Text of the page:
The St. Clare World Trade Center Outreach Program on Staten Island guided grieving survivors of those who died in the collapse of the Twin Towers on 9/11.
They needed to know “where to turn,” said Dennis McKeon, a member of St. Clare parish who was asked by the pastor at the time to head a committee that created the program.
McKeon, now 64, said he is proud of the work the committee did. “It really showed how people can come together and help people that are going through really bad situations.”
As reported in a CNY article in April 2002, St. Clare WTC Outreach committee members notified victims’ families about the program and its purpose: to provide hands-on help immediately. Early on, McKeon visited the WTC Relief Web page, which listed more than 200 organizations and agencies that helped victims, including Catholic Charities, the Red Cross and the Federal Emergency Management Agency. He contacted each and obtained information and application forms.
The committee put together an information packet and a checklist. Volunteers showed survivors what they needed to do to get help and guided them through the process.
Help included a bereavement support group held at St. Clare’s, transportation to doctor’s appointments, grocery shopping and general assistance around the house that ranged from mowing lawns and shoveling snow to consulting on financial matters.
“We reached out to the entire parish and asked anybody who could provide any type of services,” McKeon told CNY last week. “We got a tremendous response from the parishioners...basically everything the lost loved one had done for the families.”
Nicole Petrocelli LaMorte, whose late husband Mark Petrocelli had a meeting the morning of Sept. 11 on the 92nd Floor of Tower 1, looks back at the St. Clare outreach group with gratitude. The early days following 9/11 were “pure chaos,” she told CNY last week. Then a member of St. Clare’s, she attended the parish’s bereavement support group.
The St. Clare outreach group “quickly evolved to a full service support for families,” she said.
McKeon, she added, “emerged so early on” and “jumped right in to help. He came to our homes with all the necessary paperwork that we needed to fill out.”
He and the St. Clare outreach group, she said, “were able to bring order to the chaos for us. There was so much information to process. They were so helpful. I don’t know what we would have done without them.”
Although her late husband did not work at the World Trade Center—he was a trader on the commodities exchange a few blocks away and had just become a broker six days before the scheduled meeting with a number of other brokers. The meeting was supposed to end at 8:30 a.m., his widow said. His birthday was two days later, on Sept. 13; he would have turned 29.
Ms. Petrocelli LaMorte, now 47, is remarried and a member of Our Lady of Good Counsel parish on Staten Island. “If I didn’t have my Catholic faith, I don’t know where I would be,” she said.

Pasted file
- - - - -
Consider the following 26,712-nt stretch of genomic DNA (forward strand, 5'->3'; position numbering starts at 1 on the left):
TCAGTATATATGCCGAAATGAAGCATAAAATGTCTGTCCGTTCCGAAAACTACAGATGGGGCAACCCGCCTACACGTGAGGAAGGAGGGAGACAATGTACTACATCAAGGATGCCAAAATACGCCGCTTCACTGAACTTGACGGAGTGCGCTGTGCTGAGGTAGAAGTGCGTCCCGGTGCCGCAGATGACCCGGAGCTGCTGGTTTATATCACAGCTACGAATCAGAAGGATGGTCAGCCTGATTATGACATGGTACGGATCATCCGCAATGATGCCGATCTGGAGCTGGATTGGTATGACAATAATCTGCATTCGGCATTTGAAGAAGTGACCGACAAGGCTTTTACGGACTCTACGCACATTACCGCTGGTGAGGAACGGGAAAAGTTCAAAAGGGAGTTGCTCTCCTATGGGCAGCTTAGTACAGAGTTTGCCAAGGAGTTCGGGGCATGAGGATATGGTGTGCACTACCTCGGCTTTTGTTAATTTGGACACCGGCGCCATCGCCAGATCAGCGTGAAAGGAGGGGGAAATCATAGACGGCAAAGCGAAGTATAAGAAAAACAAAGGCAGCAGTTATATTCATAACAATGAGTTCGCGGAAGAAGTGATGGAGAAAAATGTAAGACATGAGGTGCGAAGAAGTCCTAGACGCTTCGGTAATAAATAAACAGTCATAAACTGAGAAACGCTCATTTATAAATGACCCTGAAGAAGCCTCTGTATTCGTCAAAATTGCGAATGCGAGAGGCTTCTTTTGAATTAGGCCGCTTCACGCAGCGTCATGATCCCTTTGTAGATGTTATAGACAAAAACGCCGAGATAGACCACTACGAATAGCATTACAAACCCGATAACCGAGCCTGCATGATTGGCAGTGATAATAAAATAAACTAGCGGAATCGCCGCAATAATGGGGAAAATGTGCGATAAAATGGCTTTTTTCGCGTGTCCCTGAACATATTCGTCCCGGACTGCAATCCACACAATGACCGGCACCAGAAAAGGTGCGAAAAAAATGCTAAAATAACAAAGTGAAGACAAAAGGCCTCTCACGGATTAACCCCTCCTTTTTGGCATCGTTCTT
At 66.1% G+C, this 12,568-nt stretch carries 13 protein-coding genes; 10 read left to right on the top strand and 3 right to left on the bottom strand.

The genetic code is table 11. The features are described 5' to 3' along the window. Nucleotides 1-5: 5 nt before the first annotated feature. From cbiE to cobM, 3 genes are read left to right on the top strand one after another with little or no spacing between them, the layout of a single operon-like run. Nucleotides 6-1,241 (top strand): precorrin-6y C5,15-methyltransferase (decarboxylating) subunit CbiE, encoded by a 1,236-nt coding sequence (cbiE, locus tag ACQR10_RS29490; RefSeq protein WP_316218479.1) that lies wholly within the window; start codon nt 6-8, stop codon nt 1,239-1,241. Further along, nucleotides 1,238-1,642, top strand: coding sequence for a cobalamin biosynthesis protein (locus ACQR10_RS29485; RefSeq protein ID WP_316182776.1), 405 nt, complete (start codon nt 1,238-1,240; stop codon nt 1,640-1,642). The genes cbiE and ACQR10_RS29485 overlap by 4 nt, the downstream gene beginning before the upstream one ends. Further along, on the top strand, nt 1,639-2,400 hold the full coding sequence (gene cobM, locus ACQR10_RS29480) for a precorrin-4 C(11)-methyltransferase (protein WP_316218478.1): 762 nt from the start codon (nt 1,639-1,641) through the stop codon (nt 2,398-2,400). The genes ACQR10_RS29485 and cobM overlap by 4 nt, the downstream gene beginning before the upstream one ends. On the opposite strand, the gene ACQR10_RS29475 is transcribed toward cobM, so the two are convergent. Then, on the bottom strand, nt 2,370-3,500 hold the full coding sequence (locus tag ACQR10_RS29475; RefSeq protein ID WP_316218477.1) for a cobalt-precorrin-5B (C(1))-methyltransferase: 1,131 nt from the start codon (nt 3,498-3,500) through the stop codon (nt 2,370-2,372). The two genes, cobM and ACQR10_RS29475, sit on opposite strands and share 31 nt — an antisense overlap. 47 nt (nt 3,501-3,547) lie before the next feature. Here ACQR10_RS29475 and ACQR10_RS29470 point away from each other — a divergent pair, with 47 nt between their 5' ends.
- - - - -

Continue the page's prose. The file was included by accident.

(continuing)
Denise Matuza, 54, then and now a parishioner of St. Clare’s, is also appreciative of the St. Clare outreach group. She lost her husband, Walter Matuza, a computer analyst who worked on the 92nd Floor of Tower 1, on 9/11. They had three young sons, and she would have to raise them without him.
“When it first happened, we were all in the dark,” she said of herself and numerous others who lost loved ones that day. “We didn’t know what to do, where to go or where to turn.”
The St. Clare outreach group “helped us in a lot of different ways,” Ms. Matuza said, including finishing painting her house that her late husband had been in the process of painting.
“The bereavement group was very helpful,” she added. “We became one. Over time, it was all of us together.”
“They said they would never leave us,” Ms. Matuza said. “Now it’s been 20 years; up to this day, we can still call them.”
St. Clare’s WTC Outreach Program “laid the groundwork for Where to Turn,” McKeon told CNY last week of the name of the 503c nonprofit organization on Staten Island of which he is executive director.
“We still help the 9/11 families,” including by providing free bus service to and from the solemn ceremony at the 9/11 Memorial on the anniversary of the terrorist attack.
Where to Turn, according to its website, www.where-to-turn.org, offers crisis relief services for victims of any kind of tragedy by aiding them in obtaining the help they need during the recovery process.
Where to Turn’s annual Christmas toy drive on Staten Island, now under way, will include a delivery to families impacted by Hurricane Ida in Louisiana last month.
“It amazes me how time has passed,” McKeon told CNY, “and unfortunately how many people we have lost since 2001—people dying from not only 9/11-related diseases but people just passing on.”
He also marveled at the passage of time for children whose parents perished on 9/11 who “are now grown into 25, 26-year-old adults.”
“It’s good to see that they have been able to get through, with the help of friends and family, the tragic day of Sept. 11, 2001.”